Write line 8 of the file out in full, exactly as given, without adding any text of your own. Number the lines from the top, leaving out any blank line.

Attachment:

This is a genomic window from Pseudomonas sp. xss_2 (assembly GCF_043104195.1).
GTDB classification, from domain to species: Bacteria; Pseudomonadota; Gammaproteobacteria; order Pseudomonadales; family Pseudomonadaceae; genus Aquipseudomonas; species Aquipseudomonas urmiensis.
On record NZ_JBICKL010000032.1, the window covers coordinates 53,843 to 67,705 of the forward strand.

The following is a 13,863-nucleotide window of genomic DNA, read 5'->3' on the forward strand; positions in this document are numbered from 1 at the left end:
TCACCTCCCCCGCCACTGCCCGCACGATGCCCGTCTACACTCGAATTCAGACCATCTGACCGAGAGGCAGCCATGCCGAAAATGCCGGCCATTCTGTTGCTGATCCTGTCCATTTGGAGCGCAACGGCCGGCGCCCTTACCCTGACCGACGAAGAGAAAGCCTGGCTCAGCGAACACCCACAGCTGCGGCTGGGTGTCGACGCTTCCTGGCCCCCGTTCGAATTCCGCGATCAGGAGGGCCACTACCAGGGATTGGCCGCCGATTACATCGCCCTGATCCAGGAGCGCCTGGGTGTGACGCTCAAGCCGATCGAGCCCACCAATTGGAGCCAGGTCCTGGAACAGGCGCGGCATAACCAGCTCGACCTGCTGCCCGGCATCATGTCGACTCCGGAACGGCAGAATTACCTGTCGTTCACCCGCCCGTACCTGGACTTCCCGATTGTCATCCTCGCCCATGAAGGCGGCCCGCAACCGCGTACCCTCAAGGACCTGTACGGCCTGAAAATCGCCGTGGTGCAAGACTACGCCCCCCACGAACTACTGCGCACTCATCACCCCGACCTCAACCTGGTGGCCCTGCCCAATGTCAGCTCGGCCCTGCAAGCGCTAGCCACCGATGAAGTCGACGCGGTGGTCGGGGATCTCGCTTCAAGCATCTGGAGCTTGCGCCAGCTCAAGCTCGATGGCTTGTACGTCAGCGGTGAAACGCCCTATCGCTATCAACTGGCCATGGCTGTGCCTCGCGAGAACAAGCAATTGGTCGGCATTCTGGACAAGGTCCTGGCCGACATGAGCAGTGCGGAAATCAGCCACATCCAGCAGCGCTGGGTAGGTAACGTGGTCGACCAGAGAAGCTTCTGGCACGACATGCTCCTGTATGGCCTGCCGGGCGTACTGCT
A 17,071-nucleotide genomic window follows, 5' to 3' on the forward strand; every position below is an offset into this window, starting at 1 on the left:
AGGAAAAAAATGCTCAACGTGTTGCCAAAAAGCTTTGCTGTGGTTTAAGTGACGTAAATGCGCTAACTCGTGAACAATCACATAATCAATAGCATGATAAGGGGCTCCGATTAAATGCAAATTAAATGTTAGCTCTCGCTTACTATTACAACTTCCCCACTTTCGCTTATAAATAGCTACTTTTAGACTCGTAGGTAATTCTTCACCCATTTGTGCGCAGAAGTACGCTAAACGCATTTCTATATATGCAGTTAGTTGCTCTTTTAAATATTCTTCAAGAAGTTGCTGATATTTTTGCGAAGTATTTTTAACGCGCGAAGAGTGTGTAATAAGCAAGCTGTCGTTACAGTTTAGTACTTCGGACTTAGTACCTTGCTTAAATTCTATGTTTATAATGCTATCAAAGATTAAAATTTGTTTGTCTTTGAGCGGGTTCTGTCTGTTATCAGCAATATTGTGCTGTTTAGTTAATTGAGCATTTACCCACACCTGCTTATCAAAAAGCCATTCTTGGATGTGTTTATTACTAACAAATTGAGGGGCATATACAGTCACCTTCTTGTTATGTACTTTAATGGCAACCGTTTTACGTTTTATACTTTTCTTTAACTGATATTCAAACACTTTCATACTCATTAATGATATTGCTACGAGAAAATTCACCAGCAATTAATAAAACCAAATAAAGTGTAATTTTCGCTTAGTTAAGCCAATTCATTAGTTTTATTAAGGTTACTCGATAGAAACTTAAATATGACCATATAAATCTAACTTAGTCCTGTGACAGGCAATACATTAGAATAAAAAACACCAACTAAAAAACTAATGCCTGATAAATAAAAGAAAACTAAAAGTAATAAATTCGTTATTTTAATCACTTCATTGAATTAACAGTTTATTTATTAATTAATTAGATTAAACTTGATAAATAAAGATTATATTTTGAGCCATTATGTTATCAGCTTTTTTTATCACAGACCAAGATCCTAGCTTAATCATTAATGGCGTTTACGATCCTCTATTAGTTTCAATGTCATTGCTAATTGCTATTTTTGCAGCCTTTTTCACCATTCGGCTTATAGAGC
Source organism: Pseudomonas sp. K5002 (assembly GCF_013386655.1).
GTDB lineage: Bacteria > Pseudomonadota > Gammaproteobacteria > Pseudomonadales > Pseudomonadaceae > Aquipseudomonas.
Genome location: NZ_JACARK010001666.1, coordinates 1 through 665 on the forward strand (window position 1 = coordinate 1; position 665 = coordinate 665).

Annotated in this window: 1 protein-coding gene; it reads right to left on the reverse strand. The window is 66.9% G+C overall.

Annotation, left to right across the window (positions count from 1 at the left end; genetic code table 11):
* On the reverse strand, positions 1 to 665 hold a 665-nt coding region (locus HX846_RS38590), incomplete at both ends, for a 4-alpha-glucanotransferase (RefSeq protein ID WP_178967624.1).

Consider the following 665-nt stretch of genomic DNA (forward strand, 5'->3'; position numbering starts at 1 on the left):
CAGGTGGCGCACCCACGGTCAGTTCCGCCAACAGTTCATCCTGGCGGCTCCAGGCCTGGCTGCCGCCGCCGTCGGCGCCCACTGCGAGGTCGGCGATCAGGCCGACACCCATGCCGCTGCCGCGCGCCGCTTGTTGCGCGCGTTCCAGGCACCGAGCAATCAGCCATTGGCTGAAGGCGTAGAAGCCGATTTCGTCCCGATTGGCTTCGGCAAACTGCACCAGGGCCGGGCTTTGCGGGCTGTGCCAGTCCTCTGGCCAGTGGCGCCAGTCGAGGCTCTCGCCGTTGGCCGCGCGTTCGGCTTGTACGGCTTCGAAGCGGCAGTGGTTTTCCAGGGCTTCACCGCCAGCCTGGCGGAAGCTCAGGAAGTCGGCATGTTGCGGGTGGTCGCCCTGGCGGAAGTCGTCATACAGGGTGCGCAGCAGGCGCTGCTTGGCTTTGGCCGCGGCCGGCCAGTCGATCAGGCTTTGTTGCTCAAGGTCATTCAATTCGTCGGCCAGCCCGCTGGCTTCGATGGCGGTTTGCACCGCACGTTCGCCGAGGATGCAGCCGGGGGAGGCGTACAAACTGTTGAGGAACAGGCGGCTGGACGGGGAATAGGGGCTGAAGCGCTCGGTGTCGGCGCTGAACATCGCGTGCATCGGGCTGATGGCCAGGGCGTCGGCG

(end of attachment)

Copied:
Source organism: Pseudomonas sp. K5002 (assembly GCF_013386655.1).